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Work and Raising a child with Special Needs

(20 Posts)
letsbefriends123 Mon 10-Dec-18 02:14:56

I would love to know how other families cope with balancing work outside the home with raising a child/ren with special needs. I work part time and my partner full time with no support from family. It's just so hard. We manage but we are both completely drained. I'm interested in helpful tips as well as a moan!

Fairylea Mon 10-Dec-18 08:45:24

I just can’t work. I know a lot of my Sen parent friends are the same. With the combination of no family help, my son not sleeping and him attending a complex needs school it’s just impossible. We manage on a combination of my dhs low full time wage, Dla, carers allowance and tax credits.

SaltPans Mon 10-Dec-18 09:37:37

I didn't work, until DD was about 16 - even then I only helped out DH in term time only. We claimed DLA for her, and carer's allowance for me.

It was just too difficult to work with all the appointments and meetings; and there were no special play schemes in the holidays for children like her - and she would never have been able to cope in the universal play schemes. I would say the majority of parents of SEN children I have come across, could not work - although many of them did voluntary work, supporting other parents of SEN children.

letsbefriends123 Mon 10-Dec-18 10:10:10

Thank you for your replies. It's been such a shock to the system to find out just how unsupported so many of us are on top of dealing with the challenges we already face. I never realised that after an autism diagnosis you would have to continue to fight for every bit of help, wait so long at every point in the process and that family would be such a disappointment. Without my partner I don't now how I would have coped. I'm also humbled by other sen parents who have it so much harder than us. Mostly I am positive but some days are just particularly hard!

BlackeyedGruesome Mon 10-Dec-18 12:11:45

don't work. much to ds's disgust. rely on maintanence, dla nad carers allowance.

Ouryve Mon 10-Dec-18 13:35:47

I don't. In the past month, alone, I've had one off school ill for a couple of days, one off for a whole day for an appointment, annual review, transport problems for one of them, including having to take him to school myself, for a week because the alternative transport fell through.

DH works FT in a professional role and we live in an inexpensive part of the country, so we don't struggle without my wage but with 2 with SN there's times that we've been grateful that he's in a job wher he can be a little flexible about working hours, working from home, etc because, otherwise, I'd have to figure out how to be in 2 places at once or I've had to corner one in a room to keep them safe from each other when one or both of them has gone into a protracted meltdown and I need rescuing before I piss myself!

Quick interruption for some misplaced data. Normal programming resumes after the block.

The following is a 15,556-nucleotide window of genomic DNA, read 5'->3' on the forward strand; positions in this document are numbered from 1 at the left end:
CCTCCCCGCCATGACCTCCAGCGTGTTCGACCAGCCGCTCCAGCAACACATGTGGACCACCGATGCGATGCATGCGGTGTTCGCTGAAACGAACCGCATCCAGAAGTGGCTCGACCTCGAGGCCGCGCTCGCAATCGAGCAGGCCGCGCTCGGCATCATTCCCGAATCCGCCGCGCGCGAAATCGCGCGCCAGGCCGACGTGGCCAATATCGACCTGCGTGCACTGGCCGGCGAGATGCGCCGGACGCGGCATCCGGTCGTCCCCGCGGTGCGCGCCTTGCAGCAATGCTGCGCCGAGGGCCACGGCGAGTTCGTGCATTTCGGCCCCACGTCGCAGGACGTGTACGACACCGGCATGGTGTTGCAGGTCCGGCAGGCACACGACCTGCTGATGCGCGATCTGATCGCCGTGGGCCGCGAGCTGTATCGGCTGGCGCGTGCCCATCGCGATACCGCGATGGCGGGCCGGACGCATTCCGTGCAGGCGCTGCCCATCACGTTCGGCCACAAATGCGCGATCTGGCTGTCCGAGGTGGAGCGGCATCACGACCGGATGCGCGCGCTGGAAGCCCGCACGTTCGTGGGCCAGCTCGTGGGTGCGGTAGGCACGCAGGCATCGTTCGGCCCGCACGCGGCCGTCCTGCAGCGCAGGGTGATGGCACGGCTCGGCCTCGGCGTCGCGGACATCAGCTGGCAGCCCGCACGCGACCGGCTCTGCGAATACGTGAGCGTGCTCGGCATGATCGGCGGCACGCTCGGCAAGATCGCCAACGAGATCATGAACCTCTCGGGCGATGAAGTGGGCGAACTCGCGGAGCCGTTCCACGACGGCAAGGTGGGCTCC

MrsFrisbyMouse Mon 10-Dec-18 17:09:08

I stayed home with Child 1 because I wanted to (dysfunctional childhood of my own and felt needed to focus energy on parenting - was worried it would be hard without good role models), found out that actually parenting didn't need me full time and was mentally prepared to return to work after Child 2... Until SN diagnosed and had to wait until his was 7 before we got the full picture! No way I could have worked and balanced his needs (and those of the rest of the family). 🤗
However, since he has changed school (he's just gone into year 3 at a specialist small school) he's so much calmer and settled, so working could be a possibility... Apart from the extra long holidays and lack of suitable play schemes, and after school care, and that we're doing drop offs/pick ups of a 45 minute each way commute. (quid pro quo for getting the school we wanted - could challenge for transport - but still have to cover holidays etc)

So if someone wanted to give me a job from 9.30 - 2.30 daily - with school holidays off close to King's Cross - I'm your lady!!

Didiplanthis Mon 10-Dec-18 20:21:03

I had to drop from full time to one day a week when DH is off. It would be more doable if DS could manage wraparound care and holiday care without massive anxiety but the emotional cost to him is too great so we manage. We have no support from family either.

Sausagepickle123 Mon 10-Dec-18 21:54:28

I work 4 days, DH works more than full time (so is no help). This only works because I have been in my job 10years and have the credit and a nice boss to be able to work from home basically whenever I need to attend appointments/meetings. School is 30 seconds walk from our house. Also we earn enough to be able to afford a nanny for after school and holidays. Absolutely no way could my son do the school after school care.